Understanding the Contribution of Situation Awareness to Decision Making by Medical/Surgical Nurses for Pressure Injury Prevention in Nursing Practice
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Situation awareness (SA) has been developed in occupations other than nursing to improve decision making (DM) for optimal performance and outcomes. There are some studies exploring the use of situation awareness by nurses in simulated settings but few have examined SA in clinical practice. Because of this paucity of evidence nurses’ use of situation awareness in practice is not fully understood. Studies examining decision making by nurses have indicated that clinical decisions arising from a lack of awareness of patient needs in busy, complex clinical environments can compromise care. In ward environments, compromised care often results in the omission of ‘basic’ nursing interventions which may include pressure injury prevention. This thesis explored the use of situation awareness by nurses in medical/surgical wards as the precursor to decision making and the influences on situation awareness whilst making pressure injury prevention decisions in practice.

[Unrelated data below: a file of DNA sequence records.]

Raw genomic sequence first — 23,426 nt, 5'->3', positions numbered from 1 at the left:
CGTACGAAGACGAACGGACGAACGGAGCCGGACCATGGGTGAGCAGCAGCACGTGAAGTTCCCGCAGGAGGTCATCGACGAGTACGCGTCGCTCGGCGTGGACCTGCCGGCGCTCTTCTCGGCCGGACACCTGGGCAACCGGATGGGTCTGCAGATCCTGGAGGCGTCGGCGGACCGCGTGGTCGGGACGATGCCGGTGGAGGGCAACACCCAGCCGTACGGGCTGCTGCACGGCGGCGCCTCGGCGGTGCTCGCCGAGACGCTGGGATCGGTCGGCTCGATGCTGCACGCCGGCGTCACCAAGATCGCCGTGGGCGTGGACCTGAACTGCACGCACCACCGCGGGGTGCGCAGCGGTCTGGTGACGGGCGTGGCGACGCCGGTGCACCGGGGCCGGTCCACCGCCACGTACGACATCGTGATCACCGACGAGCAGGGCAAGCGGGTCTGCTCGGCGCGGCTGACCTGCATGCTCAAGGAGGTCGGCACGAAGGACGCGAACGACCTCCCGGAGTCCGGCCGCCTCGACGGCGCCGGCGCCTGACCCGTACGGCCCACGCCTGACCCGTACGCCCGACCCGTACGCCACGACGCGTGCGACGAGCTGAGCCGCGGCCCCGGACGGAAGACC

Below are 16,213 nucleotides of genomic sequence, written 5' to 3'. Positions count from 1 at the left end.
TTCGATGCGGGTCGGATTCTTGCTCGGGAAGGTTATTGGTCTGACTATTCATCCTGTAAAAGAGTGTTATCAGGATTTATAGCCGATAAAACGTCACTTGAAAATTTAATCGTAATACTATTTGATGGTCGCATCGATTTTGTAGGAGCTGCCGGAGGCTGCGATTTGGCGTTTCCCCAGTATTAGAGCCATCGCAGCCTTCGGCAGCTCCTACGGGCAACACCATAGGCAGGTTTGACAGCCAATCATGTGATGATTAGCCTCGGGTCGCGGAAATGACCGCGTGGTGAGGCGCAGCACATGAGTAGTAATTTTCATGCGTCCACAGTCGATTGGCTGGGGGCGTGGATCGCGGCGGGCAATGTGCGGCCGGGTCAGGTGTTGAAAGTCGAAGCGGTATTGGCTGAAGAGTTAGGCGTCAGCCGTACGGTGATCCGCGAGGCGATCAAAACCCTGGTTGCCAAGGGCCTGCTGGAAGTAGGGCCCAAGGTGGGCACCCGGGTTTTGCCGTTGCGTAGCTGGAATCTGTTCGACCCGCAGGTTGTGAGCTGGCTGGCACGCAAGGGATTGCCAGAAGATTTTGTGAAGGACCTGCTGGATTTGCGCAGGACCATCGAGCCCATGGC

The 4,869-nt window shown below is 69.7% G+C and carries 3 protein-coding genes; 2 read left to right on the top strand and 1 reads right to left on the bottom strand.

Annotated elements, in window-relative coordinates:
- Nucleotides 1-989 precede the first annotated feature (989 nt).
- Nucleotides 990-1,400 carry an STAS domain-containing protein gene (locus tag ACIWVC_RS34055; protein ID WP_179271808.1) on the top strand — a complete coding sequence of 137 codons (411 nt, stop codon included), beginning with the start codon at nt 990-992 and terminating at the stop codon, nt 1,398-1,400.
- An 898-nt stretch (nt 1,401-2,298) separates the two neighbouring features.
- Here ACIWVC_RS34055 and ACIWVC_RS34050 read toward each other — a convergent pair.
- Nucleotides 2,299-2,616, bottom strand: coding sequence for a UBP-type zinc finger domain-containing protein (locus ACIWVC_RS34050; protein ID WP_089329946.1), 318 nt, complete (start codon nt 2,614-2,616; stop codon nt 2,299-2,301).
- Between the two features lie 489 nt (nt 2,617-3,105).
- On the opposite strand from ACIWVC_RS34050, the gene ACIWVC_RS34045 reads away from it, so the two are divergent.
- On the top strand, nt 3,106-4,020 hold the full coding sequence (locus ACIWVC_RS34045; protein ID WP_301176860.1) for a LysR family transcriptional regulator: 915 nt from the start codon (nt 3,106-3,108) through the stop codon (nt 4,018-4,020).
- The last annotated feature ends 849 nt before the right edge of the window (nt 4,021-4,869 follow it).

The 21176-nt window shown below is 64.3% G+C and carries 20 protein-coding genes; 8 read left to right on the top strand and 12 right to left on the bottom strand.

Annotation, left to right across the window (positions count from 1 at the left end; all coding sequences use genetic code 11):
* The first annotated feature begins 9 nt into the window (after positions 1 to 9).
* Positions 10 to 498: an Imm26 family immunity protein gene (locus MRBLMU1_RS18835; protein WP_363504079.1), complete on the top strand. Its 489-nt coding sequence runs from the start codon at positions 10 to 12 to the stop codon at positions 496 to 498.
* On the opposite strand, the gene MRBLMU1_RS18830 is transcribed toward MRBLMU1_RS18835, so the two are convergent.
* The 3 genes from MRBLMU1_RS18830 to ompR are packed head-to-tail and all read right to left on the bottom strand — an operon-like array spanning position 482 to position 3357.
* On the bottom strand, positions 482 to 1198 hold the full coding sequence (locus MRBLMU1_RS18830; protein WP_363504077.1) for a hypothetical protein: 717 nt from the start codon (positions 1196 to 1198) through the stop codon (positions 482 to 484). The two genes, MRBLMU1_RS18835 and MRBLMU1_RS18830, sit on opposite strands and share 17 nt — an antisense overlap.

Thesis (PhD Doctorate)
Doctor of Philosophy (PhD)
School of Nursing and Midwifery
Item Access Status
Health services administration.